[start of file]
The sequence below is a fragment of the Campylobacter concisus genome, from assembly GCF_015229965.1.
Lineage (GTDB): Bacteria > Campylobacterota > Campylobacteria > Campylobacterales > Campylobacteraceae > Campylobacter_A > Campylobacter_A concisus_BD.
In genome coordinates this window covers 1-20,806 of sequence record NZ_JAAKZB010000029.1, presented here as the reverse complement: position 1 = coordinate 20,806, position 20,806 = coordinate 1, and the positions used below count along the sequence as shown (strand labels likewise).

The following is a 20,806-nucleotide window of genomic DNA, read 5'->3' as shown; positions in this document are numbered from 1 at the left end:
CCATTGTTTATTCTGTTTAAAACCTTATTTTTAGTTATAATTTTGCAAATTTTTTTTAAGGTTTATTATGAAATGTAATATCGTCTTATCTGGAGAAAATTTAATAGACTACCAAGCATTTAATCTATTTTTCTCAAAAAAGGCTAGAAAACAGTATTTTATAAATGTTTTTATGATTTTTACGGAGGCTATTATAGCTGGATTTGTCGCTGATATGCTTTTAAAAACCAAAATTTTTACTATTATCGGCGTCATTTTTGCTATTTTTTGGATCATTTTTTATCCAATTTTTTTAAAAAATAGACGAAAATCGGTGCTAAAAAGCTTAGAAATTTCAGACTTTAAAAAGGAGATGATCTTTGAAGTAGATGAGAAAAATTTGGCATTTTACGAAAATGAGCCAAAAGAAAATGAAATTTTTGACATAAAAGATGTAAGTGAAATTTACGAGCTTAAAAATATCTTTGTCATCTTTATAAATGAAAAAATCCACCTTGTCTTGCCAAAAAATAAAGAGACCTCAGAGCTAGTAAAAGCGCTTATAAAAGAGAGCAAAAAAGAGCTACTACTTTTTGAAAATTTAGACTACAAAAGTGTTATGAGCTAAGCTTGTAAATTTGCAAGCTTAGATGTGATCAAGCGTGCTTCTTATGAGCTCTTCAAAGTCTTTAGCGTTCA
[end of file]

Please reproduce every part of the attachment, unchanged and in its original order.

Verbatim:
The sequence below is a fragment of the Campylobacter concisus genome, from assembly GCF_015229965.1.
Lineage (GTDB): Bacteria > Campylobacterota > Campylobacteria > Campylobacterales > Campylobacteraceae > Campylobacter_A > Campylobacter_A concisus_BD.
In genome coordinates this window covers 1-20,806 of sequence record NZ_JAAKZB010000029.1, presented here as the reverse complement: position 1 = coordinate 20,806, position 20,806 = coordinate 1, and the positions used below count along the sequence as shown (strand labels likewise).

The following is a 20,806-nucleotide window of genomic DNA, read 5'->3' as shown; positions in this document are numbered from 1 at the left end:
CCATTGTTTATTCTGTTTAAAACCTTATTTTTAGTTATAATTTTGCAAATTTTTTTTAAGGTTTATTATGAAATGTAATATCGTCTTATCTGGAGAAAATTTAATAGACTACCAAGCATTTAATCTATTTTTCTCAAAAAAGGCTAGAAAACAGTATTTTATAAATGTTTTTATGATTTTTACGGAGGCTATTATAGCTGGATTTGTCGCTGATATGCTTTTAAAAACCAAAATTTTTACTATTATCGGCGTCATTTTTGCTATTTTTTGGATCATTTTTTATCCAATTTTTTTAAAAAATAGACGAAAATCGGTGCTAAAAAGCTTAGAAATTTCAGACTTTAAAAAGGAGATGATCTTTGAAGTAGATGAGAAAAATTTGGCATTTTACGAAAATGAGCCAAAAGAAAATGAAATTTTTGACATAAAAGATGTAAGTGAAATTTACGAGCTTAAAAATATCTTTGTCATCTTTATAAATGAAAAAATCCACCTTGTCTTGCCAAAAAATAAAGAGACCTCAGAGCTAGTAAAAGCGCTTATAAAAGAGAGCAAAAAAGAGCTACTACTTTTTGAAAATTTAGACTACAAAAGTGTTATGAGCTAAGCTTGTAAATTTGCAAGCTTAGATGTGATCAAGCGTGCTTCTTATGAGCTCTTCAAAGTCTTTAGCGTTCA